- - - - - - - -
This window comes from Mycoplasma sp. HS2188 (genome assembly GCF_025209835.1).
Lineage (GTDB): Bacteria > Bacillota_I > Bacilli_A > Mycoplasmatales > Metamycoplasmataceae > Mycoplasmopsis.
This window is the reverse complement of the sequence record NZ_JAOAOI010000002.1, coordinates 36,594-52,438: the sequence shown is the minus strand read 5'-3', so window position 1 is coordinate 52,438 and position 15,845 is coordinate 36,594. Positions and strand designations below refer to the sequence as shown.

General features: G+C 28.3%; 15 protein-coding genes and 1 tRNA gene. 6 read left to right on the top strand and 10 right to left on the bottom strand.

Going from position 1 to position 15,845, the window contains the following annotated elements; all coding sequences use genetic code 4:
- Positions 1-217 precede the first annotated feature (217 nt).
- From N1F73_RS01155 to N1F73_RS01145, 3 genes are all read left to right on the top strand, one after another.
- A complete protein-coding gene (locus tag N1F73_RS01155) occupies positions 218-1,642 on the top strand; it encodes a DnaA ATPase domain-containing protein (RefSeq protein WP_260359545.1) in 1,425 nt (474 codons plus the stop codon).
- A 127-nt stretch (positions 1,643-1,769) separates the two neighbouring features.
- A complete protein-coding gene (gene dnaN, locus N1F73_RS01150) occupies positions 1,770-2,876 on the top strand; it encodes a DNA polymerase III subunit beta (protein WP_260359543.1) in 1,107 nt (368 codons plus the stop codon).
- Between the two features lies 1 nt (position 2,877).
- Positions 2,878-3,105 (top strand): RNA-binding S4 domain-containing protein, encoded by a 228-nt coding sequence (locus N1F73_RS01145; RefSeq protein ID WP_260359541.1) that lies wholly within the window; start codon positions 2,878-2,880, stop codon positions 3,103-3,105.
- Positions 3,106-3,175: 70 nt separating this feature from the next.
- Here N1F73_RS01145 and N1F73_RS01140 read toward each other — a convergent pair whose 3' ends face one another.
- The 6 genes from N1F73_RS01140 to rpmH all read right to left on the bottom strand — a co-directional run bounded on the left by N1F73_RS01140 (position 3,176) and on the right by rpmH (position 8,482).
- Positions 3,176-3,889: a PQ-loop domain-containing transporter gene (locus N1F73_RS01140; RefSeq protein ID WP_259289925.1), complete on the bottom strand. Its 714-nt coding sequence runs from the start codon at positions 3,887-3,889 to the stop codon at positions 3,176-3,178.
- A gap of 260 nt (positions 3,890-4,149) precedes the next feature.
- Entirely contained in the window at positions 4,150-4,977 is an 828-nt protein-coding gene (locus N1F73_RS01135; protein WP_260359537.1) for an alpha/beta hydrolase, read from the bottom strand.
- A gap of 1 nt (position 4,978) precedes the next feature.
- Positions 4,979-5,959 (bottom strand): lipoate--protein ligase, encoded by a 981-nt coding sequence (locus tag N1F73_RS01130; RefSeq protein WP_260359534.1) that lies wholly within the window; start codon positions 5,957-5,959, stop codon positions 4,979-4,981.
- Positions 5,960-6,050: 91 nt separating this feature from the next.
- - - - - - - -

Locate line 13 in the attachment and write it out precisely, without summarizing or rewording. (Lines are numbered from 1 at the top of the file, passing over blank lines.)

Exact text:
- Positions 3,106-3,175: 70 nt separating this feature from the next.